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Jan 2, 2020

Tech leads U.S. stocks to opening-day 2020 rally

China's reserve ratio cut fuels market rally


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Stocks started the year on the front foot, building on strong gains for many asset classes in 2019 as investors cheered the latest policy move by China’s central bank to support its economy. Treasuries and the dollar strengthened.

The S&P 500 jumped 0.8 per cent to a record on the year’s first trading day, with megacaps Apple, Alphabet and Nike notching all-time highs. It was among the best starts for U.S. stocks in the past decade, though first-day performance has virtually no bearing on how the year plays out. Tech shares led gains, with AMD surging 7 per cent after an upgrade. Small caps underperformed, with the Russell 2000 sliding 0.1 per cent.

The Stoxx Europe 600 Index advanced as every sector finished in the green. Gauges in Hong Kong and Shanghai jumped more than 1 per cent after the People’s Bank of China said it will increase the supply of cheap funding to banks, in line with market expectations.

“You’ve had a good liquidity-driven momentum-type rally toward year end and that momentum is carrying on in and of itself,” said Kevin Caron, a senior portfolio manager at Washington Crossing Advisors.


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    The euro fell as data showed the region’s manufacturing downturn deepened in December. The dollar stayed higher as U.S. jobless claims dropped to a four-week low, while the pound weakened following its best quarter in a decade.

    After a stellar 2019 across most major assets, focus now shifts to the year ahead. Thursday gave investors the latest read on Chinese manufacturing, with the Caixin PMI dipping slightly from its November level but remaining well in the expansionary zone. On the trade front, U.S. President Donald Trump earlier this week said he expects to sign the first phase of a deal with China on Jan. 15, though Beijing has yet to confirm the date.

    “Good start to the year -- China gave the markets a little jolt to start the year with a liquidity injection into their market,” said Chris Gaffney, president of world markets at TIAA. “The message is that central banks are going to continue to help sustain growth or actually try to generate more growth in the markets and interest rates will stay low.”

    Investors are also keeping an eye on geopolitical tensions, including in North Korea, where Kim Jong Un said he was no longer bound by his pledge to halt major missile tests and would soon debut a “new strategic weapon.” In Baghdad, an Iran-backed Iraqi militia broke up its encampment outside the U.S. embassy after an attack on the compound threatened to spiral into a broader confrontation.

    Elsewhere, crude oil pared an earlier advance, while gold climbed. The Thai baht fell as much as 1.8 per cent overnight, its biggest drop since 2007, amid speculation the Bank of Thailand could be intervening to curb the currency’s strength.

    Here are some events to watch for this week:

    Federal Open Market Committee minutes will be released on Friday.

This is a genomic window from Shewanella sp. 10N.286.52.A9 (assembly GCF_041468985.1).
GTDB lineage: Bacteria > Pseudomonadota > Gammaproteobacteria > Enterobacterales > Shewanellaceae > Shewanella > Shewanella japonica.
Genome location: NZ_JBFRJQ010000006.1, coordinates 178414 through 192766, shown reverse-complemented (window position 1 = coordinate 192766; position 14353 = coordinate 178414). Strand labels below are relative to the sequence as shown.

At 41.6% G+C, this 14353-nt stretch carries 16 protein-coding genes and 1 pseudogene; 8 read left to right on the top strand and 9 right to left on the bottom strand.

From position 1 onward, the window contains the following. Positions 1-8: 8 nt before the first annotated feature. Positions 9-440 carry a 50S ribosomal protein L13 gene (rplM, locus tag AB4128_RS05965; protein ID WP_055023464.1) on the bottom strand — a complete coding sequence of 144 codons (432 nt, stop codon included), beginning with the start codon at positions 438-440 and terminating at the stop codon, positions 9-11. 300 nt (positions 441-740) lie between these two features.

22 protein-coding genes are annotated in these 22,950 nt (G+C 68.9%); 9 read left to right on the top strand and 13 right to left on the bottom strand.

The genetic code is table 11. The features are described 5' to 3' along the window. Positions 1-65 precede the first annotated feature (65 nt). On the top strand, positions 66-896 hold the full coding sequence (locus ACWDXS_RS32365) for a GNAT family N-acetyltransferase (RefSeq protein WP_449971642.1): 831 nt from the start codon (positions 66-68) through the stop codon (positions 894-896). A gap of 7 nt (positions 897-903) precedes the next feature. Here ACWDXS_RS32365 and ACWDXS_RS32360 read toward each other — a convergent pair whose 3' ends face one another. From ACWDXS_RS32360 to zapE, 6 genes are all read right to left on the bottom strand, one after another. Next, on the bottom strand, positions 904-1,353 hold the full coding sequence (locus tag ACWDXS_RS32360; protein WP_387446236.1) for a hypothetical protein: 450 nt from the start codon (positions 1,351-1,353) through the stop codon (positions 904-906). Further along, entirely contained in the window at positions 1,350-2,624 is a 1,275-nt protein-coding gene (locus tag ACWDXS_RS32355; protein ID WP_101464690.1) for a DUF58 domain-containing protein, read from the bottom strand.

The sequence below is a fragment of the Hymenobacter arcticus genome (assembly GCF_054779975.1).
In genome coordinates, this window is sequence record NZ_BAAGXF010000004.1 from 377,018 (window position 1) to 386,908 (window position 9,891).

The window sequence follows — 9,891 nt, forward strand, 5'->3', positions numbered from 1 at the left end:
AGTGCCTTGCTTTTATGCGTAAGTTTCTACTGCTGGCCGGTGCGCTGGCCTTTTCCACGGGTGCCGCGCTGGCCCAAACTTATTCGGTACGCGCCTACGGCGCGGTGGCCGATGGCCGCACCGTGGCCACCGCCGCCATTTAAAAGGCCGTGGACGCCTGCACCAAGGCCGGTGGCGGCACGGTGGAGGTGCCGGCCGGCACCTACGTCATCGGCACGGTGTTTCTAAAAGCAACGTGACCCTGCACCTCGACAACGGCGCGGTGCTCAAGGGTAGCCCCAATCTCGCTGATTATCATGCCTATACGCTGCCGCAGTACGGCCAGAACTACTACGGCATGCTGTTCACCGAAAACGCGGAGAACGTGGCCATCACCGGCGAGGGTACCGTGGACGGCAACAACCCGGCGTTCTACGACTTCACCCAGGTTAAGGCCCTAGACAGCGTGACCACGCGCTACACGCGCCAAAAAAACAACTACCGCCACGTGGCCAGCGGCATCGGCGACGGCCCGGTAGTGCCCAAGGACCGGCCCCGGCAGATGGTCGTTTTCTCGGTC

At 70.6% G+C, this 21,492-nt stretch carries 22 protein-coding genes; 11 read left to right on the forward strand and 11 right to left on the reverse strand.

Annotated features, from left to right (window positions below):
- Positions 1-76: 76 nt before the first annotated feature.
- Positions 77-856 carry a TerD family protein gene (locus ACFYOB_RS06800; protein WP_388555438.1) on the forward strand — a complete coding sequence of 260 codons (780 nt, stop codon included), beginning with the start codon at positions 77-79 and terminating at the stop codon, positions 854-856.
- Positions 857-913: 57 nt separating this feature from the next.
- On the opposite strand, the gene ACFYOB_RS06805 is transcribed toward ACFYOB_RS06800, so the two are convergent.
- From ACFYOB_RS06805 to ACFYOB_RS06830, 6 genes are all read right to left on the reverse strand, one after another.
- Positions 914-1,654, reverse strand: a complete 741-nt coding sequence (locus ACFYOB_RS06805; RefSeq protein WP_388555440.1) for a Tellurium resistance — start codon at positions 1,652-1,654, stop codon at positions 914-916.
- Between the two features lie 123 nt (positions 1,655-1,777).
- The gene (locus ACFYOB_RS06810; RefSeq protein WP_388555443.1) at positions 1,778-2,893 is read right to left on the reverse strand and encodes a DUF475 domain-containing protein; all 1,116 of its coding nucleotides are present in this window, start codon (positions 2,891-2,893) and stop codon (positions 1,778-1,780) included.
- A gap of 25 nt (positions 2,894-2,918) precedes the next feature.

U.S. ISM manufacturing is due Friday. The Institute for Supply Management’s PMI is forecast to show a contraction for a fifth straight month.

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    These are some of the most recent moves in major markets:


    The S&P 500 Index jumped 0.8 per cent to 3,257.90 as of 4:02 p.m. New York time, the highest on record with the largest climb in three weeks.

    The Dow Jones Industrial Average surged 1.2 per cent to 28,869.14, the highest on record with the biggest jump in almost four weeks.

    The Nasdaq Composite Index surged 1.3 per cent to 9,092.19, the highest on record with the largest jump in almost 12 weeks.

    The MSCI All-Country World Index jumped 0.7 per cent to 569.31, the highest on record with the biggest increase in almost four weeks.

    Germany’s DAX Index surged 1 per cent to 13,385.93, the highest in more than two weeks on the largest jump in more than four weeks.


    The Bloomberg Dollar Spot Index jumped 0.2 per cent to 1,187.38, the first advance in more than a week and the biggest increase in almost two months.

    The euro declined 0.4 per cent to US$1.1169, the weakest in a week on the largest decrease in almost two weeks.

    The Japanese yen appreciated 0.2 per cent to 108.55 per dollar, the strongest in more than six weeks.

    The British pound decreased 0.9 per cent to US$1.3136, the largest dip in more than two weeks.


    The yield on two-year Treasuries declined less than one basis point to 1.57 per cent.

    The yield on 10-year Treasuries decreased four basis points to 1.88 per cent, the largest tumble in almost three weeks.

    Germany’s 10-year yield decreased four basis points to -0.22 per cent, the biggest tumble in a month.

    Britain’s 10-year yield fell three basis points to 0.793 per cent.


    West Texas Intermediate crude advanced 0.1 per cent to US$61.15 a barrel, the biggest gain in a week.

    Gold strengthened 0.7 per cent to US$1,528.38 an ounce, the highest in more than 14 weeks on the largest gain in a week.

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